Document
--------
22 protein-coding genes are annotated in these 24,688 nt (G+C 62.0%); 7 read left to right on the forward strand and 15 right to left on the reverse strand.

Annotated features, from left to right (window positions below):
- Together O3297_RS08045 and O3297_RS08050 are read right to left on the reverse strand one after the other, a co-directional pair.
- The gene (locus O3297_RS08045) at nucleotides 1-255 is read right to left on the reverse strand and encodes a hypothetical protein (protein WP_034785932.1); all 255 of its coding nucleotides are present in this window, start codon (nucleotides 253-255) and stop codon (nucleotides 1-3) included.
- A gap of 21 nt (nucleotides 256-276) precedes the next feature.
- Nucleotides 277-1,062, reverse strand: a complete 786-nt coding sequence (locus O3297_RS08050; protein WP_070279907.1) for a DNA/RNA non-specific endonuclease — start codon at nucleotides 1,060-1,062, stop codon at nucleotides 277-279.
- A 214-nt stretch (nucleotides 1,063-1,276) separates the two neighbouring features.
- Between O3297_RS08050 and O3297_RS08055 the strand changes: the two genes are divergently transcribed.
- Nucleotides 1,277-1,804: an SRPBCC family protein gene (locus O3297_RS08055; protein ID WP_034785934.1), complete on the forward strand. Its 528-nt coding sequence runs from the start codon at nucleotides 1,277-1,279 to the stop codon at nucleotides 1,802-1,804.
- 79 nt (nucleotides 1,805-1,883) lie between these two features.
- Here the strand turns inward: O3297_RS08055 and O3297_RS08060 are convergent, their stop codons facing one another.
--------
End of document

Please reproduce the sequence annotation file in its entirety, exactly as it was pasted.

22 protein-coding genes are annotated in these 24,688 nt (G+C 62.0%); 7 read left to right on the forward strand and 15 right to left on the reverse strand.

Annotated features, from left to right (window positions below):
- Together O3297_RS08045 and O3297_RS08050 are read right to left on the reverse strand one after the other, a co-directional pair.
- The gene (locus O3297_RS08045) at nucleotides 1-255 is read right to left on the reverse strand and encodes a hypothetical protein (protein WP_034785932.1); all 255 of its coding nucleotides are present in this window, start codon (nucleotides 253-255) and stop codon (nucleotides 1-3) included.
- A gap of 21 nt (nucleotides 256-276) precedes the next feature.
- Nucleotides 277-1,062, reverse strand: a complete 786-nt coding sequence (locus O3297_RS08050; protein WP_070279907.1) for a DNA/RNA non-specific endonuclease — start codon at nucleotides 1,060-1,062, stop codon at nucleotides 277-279.
- A 214-nt stretch (nucleotides 1,063-1,276) separates the two neighbouring features.
- Between O3297_RS08050 and O3297_RS08055 the strand changes: the two genes are divergently transcribed.
- Nucleotides 1,277-1,804: an SRPBCC family protein gene (locus O3297_RS08055; protein ID WP_034785934.1), complete on the forward strand. Its 528-nt coding sequence runs from the start codon at nucleotides 1,277-1,279 to the stop codon at nucleotides 1,802-1,804.
- 79 nt (nucleotides 1,805-1,883) lie between these two features.
- Here the strand turns inward: O3297_RS08055 and O3297_RS08060 are convergent, their stop codons facing one another.